Assessment of microbiological correlates and immunostimulatory potential of electron beam inactivated metabolically active yet non culturable (MAyNC) Salmonella Typhimurium
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This study investigates the microbiological and immunological basis underlying the efficacy of electron beam-inactivated immune modulators. The underlying hypothesis is that exposure to eBeam-based ionization reactions inactivate microorganisms without modifying their antigenic properties and thereby creating immune modulators. The immunological correlates of protection induced by such eBeam based Salmonella Typhimurium (EBST) immune modulators in dendritic cell (DC) (in vitro) and mice (in vivo) models were assessed. The EBST stimulated innate pro inflammatory response (TNFα) and maturation (MHC-II, CD40, CD80 and CD86) of DC. Immuno-stimulatory potential of EBST was on par with both a commercial Salmonella vaccine, and live Salmonella cells. The EBST cells did not multiply under permissive in vitro and in vivo conditions. However, EBST cells remained metabolically active. EBST immunized mice developed Salmonella-specific CD4+ T-cells that produced the Th1 cytokine IFNγ at a level similar to that induced by the live attenuated vaccine (AroA- ST) formulation. The EBST retained stable immunogenic properties for several months at room temperature, 4°C, and -20°C as well as after lyophilization. Therefore, such eBeam-based immune modulators have potential as vaccine candidates since they offer the safety of a "killed" vaccine, while retaining the immunogenicity of an "attenuated" vaccine. The ability to store eBeam based immune modulators at room temperature without loss of potency is also noteworthy.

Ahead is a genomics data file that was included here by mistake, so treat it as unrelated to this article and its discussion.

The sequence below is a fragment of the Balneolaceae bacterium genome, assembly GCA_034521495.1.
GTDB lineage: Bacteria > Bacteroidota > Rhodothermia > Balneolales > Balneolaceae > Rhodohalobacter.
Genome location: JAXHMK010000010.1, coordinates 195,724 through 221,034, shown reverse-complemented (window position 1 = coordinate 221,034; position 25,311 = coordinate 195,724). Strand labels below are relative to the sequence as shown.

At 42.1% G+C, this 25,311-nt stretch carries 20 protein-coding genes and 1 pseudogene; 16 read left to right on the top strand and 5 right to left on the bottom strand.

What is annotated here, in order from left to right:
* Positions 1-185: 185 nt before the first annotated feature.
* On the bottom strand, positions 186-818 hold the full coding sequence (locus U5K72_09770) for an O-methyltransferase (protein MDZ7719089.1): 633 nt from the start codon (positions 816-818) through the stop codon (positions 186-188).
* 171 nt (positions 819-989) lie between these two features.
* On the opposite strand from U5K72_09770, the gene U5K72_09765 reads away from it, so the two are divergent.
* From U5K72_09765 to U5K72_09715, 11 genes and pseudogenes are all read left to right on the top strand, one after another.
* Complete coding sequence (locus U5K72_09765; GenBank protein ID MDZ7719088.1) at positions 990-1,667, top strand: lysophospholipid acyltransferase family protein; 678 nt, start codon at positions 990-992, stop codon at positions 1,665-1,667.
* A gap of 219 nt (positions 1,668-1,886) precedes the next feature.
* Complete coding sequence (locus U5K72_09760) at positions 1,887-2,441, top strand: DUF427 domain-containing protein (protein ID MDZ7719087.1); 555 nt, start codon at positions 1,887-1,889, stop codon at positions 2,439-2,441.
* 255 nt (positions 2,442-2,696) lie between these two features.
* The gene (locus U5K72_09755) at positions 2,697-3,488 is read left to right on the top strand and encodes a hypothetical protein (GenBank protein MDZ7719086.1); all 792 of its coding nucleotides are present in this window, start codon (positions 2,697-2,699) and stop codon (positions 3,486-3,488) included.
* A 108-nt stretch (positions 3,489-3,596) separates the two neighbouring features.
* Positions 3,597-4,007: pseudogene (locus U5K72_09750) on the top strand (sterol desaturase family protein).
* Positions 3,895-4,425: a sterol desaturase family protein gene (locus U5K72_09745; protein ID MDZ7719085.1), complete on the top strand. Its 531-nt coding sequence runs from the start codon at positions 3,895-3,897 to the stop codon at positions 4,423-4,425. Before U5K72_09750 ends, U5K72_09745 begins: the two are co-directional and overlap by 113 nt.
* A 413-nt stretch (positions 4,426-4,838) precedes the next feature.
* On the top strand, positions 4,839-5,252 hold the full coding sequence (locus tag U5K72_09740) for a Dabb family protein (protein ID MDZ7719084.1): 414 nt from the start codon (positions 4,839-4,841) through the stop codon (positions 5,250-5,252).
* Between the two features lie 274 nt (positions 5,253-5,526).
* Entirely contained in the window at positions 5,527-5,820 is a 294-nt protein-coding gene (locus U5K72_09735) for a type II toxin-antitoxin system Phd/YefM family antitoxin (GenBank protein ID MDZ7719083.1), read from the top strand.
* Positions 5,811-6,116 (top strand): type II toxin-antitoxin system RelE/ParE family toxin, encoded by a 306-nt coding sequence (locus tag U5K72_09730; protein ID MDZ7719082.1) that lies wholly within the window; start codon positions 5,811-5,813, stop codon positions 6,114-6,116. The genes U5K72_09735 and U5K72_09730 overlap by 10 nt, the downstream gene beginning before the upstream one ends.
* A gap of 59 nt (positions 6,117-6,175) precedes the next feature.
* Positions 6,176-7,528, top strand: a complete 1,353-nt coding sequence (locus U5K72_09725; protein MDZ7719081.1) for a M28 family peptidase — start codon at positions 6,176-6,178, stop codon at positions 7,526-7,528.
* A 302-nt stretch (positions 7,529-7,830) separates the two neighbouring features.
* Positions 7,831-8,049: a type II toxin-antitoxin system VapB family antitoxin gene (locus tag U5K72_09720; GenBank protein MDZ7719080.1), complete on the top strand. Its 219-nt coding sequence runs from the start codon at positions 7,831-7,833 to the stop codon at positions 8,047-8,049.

author list (cited authors)
Praveen, C., Bhatia, S. S., Alaniz, R. C., Droleskey, R. E., Cohen, N. D., Jesudhasan, P. R., & Pillai, S. D.